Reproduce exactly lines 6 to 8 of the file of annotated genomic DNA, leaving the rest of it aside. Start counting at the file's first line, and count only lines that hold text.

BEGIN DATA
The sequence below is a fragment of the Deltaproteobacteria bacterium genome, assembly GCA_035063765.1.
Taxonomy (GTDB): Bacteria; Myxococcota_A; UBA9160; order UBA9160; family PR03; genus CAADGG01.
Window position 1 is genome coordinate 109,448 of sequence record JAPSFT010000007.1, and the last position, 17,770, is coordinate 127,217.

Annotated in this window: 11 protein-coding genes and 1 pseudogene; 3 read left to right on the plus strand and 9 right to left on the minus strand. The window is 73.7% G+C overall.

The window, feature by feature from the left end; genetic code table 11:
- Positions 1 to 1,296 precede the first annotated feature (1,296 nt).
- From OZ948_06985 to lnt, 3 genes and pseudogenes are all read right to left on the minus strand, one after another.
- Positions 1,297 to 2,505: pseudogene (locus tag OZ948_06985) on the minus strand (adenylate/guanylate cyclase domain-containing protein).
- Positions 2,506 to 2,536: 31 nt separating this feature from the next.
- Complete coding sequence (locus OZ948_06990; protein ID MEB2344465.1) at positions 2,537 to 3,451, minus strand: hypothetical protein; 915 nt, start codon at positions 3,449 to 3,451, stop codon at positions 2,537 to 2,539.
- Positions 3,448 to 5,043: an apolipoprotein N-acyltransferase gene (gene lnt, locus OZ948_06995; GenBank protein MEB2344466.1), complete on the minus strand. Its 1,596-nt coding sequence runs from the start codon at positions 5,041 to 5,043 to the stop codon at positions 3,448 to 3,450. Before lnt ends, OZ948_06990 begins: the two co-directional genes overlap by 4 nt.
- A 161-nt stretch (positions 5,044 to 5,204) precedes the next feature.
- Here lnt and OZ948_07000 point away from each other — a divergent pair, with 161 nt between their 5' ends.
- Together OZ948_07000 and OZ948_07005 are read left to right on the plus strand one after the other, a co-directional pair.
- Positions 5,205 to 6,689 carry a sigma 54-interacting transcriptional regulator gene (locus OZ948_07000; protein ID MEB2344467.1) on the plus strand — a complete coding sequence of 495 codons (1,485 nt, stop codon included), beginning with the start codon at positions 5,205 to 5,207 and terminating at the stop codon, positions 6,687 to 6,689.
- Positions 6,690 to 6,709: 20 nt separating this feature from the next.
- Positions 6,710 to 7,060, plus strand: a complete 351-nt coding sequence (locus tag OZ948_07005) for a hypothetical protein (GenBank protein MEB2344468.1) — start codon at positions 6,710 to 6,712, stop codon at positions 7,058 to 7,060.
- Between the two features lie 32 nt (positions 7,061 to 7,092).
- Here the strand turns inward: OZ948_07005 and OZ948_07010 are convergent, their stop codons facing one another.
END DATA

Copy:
- Positions 1 to 1,296 precede the first annotated feature (1,296 nt).
- From OZ948_06985 to lnt, 3 genes and pseudogenes are all read right to left on the minus strand, one after another.
- Positions 1,297 to 2,505: pseudogene (locus tag OZ948_06985) on the minus strand (adenylate/guanylate cyclase domain-containing protein).